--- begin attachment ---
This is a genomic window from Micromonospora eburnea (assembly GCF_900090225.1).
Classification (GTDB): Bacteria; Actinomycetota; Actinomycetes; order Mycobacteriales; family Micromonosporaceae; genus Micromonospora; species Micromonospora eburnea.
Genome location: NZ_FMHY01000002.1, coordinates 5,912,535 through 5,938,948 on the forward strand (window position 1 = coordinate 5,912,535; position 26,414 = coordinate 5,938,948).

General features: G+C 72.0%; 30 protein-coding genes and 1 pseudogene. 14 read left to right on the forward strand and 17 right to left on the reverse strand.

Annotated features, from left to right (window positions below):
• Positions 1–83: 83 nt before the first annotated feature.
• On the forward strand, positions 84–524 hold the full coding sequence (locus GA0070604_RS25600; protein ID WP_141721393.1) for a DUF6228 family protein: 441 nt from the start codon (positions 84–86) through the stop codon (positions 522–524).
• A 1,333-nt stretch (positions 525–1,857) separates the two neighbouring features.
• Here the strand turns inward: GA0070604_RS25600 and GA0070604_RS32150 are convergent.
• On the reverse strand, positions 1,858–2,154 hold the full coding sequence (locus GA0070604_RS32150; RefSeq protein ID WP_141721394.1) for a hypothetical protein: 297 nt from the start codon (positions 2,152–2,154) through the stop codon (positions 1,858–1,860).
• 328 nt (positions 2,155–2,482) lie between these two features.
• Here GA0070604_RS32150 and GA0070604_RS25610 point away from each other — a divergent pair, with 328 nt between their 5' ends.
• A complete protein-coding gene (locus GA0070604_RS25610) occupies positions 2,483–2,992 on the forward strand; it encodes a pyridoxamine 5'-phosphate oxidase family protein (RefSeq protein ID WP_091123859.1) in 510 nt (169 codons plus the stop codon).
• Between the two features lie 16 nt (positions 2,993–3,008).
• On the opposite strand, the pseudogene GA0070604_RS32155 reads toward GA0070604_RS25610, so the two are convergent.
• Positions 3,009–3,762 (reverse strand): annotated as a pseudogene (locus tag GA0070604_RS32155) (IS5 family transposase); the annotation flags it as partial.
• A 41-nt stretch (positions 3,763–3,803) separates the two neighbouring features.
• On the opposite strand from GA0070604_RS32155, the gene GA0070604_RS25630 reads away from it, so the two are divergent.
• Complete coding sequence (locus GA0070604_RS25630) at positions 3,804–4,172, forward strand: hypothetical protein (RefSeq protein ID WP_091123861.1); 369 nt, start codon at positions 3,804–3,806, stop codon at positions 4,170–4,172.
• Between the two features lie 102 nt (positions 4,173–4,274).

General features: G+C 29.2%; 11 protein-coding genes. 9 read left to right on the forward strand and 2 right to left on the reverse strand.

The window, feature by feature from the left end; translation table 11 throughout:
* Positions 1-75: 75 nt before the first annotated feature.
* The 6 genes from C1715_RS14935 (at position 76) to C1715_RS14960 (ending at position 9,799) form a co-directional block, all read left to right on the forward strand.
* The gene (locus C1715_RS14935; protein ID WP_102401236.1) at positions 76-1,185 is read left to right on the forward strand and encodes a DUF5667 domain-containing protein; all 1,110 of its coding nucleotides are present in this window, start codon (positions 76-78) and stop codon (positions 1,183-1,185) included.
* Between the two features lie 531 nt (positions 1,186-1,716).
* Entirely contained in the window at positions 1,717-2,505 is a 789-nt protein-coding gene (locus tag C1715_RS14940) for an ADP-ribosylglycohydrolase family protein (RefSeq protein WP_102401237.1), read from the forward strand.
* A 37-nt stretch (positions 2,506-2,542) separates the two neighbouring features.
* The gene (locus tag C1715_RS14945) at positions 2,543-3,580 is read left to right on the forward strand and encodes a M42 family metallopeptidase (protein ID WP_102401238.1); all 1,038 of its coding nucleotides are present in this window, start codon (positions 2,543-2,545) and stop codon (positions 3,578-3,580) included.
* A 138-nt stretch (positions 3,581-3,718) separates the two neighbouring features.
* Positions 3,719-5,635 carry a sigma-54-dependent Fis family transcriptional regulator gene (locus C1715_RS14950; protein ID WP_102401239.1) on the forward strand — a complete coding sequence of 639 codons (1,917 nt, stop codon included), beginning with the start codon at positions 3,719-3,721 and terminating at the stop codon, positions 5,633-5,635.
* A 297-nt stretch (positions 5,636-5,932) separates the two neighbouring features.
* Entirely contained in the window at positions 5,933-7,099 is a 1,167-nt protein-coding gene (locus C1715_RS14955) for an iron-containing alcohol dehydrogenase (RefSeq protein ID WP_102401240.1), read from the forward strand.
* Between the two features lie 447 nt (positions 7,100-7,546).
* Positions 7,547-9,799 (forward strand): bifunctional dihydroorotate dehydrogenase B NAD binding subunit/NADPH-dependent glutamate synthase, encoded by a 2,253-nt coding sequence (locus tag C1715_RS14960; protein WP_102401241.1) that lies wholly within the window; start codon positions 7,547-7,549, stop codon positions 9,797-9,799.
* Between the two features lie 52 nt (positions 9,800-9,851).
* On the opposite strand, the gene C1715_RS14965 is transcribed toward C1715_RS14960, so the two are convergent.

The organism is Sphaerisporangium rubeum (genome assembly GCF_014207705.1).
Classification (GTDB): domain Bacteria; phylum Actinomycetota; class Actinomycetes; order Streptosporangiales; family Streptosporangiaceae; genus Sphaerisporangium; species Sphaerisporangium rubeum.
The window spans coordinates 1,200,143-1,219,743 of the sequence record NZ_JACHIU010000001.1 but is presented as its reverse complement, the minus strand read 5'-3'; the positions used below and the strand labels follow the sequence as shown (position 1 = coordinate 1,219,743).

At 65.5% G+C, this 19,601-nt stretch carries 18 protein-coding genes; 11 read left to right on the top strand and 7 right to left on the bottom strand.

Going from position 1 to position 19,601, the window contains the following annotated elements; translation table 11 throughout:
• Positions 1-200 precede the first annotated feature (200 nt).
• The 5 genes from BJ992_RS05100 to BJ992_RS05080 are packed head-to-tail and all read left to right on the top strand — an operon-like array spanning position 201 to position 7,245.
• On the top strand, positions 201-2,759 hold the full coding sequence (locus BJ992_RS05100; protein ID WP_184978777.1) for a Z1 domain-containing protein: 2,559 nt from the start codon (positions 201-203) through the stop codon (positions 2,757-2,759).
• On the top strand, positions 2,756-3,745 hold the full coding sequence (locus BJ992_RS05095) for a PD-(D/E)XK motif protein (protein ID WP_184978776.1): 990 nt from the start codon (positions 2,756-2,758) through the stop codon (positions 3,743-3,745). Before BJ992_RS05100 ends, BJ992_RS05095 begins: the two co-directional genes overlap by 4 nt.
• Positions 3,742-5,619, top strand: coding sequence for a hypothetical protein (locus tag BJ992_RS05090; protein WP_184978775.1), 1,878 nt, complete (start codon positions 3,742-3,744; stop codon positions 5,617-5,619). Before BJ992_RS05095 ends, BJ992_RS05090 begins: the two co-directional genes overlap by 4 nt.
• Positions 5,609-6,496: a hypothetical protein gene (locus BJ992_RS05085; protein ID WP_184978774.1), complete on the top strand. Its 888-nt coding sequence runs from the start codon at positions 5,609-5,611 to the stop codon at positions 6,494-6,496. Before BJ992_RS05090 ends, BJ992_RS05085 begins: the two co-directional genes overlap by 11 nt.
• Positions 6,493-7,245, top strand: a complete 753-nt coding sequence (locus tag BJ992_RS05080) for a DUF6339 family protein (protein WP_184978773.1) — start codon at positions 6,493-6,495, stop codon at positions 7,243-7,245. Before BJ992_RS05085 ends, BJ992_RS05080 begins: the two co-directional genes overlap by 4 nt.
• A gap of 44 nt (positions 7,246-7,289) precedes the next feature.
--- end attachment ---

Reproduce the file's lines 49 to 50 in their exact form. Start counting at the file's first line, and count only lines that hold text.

• Positions 6,493-7,245, top strand: a complete 753-nt coding sequence (locus tag BJ992_RS05080) for a DUF6339 family protein (protein WP_184978773.1) — start codon at positions 6,493-6,495, stop codon at positions 7,243-7,245. Before BJ992_RS05085 ends, BJ992_RS05080 begins: the two co-directional genes overlap by 4 nt.
• A gap of 44 nt (positions 7,246-7,289) precedes the next feature.